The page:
you hear about people killed, you are not hearing about the people who are severely injured. there are number of children that have been severely injured. one of the reasons she is here is to meet for herself children and teenagers who call this place of their home. there are 1022 unaccompanied children in this camp. with the imminent closure, massive risk of trafficking and getting lost in the system. a huge proportion have a right to be there because they have families or because of legislation passed in may and still there is not one child brought to the uk under the amendment. it was an agreement by the uk government to take in unaccompanied
refugee children from europe. at this youth centre in the camp, there is a sense of urgency today. volunteers are recoding details of teenagers so they can keep track of them when it becomes demolished and continued to help those who have the right to be in the uk. what i want is anybody who has family in england that has not started the process. lily meets this 13—year—old from afghanistan, who says his father is in birmingham. he has been in the camp for two months. why did you leave afghanistan? the camp is closing in a couple of weeks, what are you going to do?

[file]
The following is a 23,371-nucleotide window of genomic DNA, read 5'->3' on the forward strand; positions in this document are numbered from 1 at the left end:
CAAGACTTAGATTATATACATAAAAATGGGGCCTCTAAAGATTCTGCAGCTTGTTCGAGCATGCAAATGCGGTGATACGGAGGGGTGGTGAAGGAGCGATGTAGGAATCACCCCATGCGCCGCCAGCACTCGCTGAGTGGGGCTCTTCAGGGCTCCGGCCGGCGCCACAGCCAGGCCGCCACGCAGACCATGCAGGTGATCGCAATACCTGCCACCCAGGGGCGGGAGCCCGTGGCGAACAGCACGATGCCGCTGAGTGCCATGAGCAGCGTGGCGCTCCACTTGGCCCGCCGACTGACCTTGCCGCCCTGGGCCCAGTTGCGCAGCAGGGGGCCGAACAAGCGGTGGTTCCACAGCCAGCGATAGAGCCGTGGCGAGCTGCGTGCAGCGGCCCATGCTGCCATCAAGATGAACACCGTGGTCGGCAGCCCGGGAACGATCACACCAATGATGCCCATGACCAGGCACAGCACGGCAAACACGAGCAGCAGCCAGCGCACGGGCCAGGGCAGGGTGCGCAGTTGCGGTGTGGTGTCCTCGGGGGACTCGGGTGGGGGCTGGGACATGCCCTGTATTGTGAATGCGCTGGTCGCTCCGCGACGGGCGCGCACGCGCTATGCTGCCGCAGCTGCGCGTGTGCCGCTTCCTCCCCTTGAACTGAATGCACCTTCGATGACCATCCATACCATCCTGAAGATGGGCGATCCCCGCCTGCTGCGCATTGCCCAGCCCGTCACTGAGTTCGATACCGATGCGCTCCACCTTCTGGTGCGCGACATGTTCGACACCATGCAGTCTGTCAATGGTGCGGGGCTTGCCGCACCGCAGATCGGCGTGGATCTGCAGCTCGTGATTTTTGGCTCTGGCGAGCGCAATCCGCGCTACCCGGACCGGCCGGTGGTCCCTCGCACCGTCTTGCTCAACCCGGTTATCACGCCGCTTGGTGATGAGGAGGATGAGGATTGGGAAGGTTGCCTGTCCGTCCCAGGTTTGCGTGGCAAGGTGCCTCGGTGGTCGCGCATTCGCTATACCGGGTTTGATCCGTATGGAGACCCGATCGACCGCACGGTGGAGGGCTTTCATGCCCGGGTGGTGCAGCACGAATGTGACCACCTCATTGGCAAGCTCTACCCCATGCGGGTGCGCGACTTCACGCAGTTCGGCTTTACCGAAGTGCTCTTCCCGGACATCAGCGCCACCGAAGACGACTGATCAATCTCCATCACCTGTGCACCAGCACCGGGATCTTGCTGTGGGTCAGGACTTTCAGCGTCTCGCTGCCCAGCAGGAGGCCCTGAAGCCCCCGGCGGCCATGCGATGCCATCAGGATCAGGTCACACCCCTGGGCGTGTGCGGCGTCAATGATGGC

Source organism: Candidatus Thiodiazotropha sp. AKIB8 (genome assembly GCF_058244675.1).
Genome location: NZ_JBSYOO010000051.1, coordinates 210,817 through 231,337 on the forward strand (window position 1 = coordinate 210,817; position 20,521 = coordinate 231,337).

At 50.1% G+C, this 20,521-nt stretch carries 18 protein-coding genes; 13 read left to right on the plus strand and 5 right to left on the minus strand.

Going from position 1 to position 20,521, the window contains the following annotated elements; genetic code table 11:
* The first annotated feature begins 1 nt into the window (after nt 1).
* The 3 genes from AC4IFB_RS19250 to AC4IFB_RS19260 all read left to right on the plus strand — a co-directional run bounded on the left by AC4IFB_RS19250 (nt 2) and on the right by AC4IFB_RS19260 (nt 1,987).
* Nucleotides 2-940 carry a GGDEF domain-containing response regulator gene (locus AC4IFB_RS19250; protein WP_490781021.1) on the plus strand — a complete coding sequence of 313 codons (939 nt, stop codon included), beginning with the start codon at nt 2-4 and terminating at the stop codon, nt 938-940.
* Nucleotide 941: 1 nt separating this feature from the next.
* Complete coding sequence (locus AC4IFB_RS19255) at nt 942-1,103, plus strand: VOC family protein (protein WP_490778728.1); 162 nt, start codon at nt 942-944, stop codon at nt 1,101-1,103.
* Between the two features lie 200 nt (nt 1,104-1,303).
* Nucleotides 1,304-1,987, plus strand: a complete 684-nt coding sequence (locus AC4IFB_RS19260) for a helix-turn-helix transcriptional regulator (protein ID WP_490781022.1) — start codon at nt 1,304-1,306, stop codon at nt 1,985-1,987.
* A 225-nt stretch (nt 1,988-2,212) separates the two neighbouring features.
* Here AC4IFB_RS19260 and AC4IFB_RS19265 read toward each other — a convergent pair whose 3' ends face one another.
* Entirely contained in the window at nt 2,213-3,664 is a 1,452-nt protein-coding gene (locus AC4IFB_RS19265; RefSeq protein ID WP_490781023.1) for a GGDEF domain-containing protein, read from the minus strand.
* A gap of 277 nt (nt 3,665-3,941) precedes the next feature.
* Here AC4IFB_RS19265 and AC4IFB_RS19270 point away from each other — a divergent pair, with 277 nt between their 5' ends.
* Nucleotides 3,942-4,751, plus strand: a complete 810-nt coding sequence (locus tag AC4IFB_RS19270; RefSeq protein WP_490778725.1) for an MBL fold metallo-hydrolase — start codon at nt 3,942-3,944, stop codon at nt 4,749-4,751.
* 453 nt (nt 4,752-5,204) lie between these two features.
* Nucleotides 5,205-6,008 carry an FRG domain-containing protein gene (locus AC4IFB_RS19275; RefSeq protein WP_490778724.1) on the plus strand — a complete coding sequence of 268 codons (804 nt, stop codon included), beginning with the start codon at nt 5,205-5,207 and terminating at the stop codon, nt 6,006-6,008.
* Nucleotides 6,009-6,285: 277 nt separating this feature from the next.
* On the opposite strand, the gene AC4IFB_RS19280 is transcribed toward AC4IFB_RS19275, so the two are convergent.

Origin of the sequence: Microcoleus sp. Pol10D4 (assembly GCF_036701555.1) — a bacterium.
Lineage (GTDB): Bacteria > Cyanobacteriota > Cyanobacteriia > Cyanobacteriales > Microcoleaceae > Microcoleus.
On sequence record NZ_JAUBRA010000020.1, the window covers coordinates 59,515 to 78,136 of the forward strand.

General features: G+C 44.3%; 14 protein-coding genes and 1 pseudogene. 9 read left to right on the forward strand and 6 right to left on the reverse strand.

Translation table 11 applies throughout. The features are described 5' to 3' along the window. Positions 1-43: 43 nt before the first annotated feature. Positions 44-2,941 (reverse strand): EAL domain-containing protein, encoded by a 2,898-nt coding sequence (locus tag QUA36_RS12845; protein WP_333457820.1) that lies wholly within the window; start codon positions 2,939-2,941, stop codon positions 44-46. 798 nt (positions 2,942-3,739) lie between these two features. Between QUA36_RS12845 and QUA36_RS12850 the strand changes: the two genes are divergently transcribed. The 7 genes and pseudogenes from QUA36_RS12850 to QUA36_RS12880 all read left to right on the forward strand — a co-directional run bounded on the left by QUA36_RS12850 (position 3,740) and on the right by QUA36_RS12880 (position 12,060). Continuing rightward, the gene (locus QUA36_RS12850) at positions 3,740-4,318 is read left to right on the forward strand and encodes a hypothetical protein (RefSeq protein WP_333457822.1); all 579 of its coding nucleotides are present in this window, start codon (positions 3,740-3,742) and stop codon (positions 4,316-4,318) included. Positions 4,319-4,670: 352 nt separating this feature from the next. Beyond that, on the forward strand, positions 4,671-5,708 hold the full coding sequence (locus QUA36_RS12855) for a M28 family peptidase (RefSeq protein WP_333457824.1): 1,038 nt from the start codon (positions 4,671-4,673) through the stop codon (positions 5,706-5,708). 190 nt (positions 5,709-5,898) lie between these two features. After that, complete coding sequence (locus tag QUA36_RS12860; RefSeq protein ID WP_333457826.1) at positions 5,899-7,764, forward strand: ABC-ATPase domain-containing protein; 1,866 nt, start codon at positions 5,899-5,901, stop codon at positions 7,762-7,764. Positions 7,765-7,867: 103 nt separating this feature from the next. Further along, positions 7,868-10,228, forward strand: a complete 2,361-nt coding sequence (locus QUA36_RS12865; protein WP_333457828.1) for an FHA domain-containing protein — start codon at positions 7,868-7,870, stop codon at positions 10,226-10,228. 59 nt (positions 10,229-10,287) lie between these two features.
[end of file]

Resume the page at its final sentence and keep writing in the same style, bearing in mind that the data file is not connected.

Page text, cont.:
so you have been trying to jump on lorries to get over to the uk, that must be terrifying? i know you are trying to get onto the lorries every night but from what i hearing from the refugee volunteers here in the is that you have a right to be in the uk. have you started that process? what are your hopes for the future?